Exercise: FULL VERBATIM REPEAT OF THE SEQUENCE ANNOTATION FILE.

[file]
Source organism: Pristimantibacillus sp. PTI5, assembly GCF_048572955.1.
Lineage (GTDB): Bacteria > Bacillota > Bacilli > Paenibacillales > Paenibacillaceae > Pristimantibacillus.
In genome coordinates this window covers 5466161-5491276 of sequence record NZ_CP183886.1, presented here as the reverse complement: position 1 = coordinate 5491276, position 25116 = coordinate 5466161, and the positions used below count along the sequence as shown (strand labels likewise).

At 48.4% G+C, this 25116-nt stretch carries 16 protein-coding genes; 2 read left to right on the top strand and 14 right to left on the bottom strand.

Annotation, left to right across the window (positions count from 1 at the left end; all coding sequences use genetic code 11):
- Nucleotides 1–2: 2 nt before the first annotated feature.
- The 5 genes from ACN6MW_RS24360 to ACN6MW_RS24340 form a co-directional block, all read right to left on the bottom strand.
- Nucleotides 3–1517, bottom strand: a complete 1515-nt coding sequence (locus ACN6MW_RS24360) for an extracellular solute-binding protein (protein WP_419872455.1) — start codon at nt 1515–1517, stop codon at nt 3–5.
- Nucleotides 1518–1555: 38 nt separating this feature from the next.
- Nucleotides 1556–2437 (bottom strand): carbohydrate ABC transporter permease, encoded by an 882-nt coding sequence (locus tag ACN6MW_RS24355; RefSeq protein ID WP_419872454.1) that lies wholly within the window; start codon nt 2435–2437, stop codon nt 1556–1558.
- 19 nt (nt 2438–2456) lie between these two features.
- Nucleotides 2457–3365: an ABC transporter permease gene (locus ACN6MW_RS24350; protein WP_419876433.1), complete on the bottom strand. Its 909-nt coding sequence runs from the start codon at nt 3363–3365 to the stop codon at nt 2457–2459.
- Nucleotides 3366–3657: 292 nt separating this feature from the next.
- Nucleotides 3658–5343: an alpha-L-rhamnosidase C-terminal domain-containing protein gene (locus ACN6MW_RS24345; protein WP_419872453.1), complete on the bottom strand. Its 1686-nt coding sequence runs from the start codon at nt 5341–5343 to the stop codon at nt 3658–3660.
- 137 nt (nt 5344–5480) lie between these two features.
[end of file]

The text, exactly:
Source organism: Pristimantibacillus sp. PTI5, assembly GCF_048572955.1.
Lineage (GTDB): Bacteria > Bacillota > Bacilli > Paenibacillales > Paenibacillaceae > Pristimantibacillus.
In genome coordinates this window covers 5466161-5491276 of sequence record NZ_CP183886.1, presented here as the reverse complement: position 1 = coordinate 5491276, position 25116 = coordinate 5466161, and the positions used below count along the sequence as shown (strand labels likewise).

At 48.4% G+C, this 25116-nt stretch carries 16 protein-coding genes; 2 read left to right on the top strand and 14 right to left on the bottom strand.

Annotation, left to right across the window (positions count from 1 at the left end; all coding sequences use genetic code 11):
- Nucleotides 1–2: 2 nt before the first annotated feature.
- The 5 genes from ACN6MW_RS24360 to ACN6MW_RS24340 form a co-directional block, all read right to left on the bottom strand.
- Nucleotides 3–1517, bottom strand: a complete 1515-nt coding sequence (locus ACN6MW_RS24360) for an extracellular solute-binding protein (protein WP_419872455.1) — start codon at nt 1515–1517, stop codon at nt 3–5.
- Nucleotides 1518–1555: 38 nt separating this feature from the next.
- Nucleotides 1556–2437 (bottom strand): carbohydrate ABC transporter permease, encoded by an 882-nt coding sequence (locus tag ACN6MW_RS24355; RefSeq protein ID WP_419872454.1) that lies wholly within the window; start codon nt 2435–2437, stop codon nt 1556–1558.
- 19 nt (nt 2438–2456) lie between these two features.
- Nucleotides 2457–3365: an ABC transporter permease gene (locus ACN6MW_RS24350; protein WP_419876433.1), complete on the bottom strand. Its 909-nt coding sequence runs from the start codon at nt 3363–3365 to the stop codon at nt 2457–2459.
- Nucleotides 3366–3657: 292 nt separating this feature from the next.
- Nucleotides 3658–5343: an alpha-L-rhamnosidase C-terminal domain-containing protein gene (locus ACN6MW_RS24345; protein WP_419872453.1), complete on the bottom strand. Its 1686-nt coding sequence runs from the start codon at nt 5341–5343 to the stop codon at nt 3658–3660.
- 137 nt (nt 5344–5480) lie between these two features.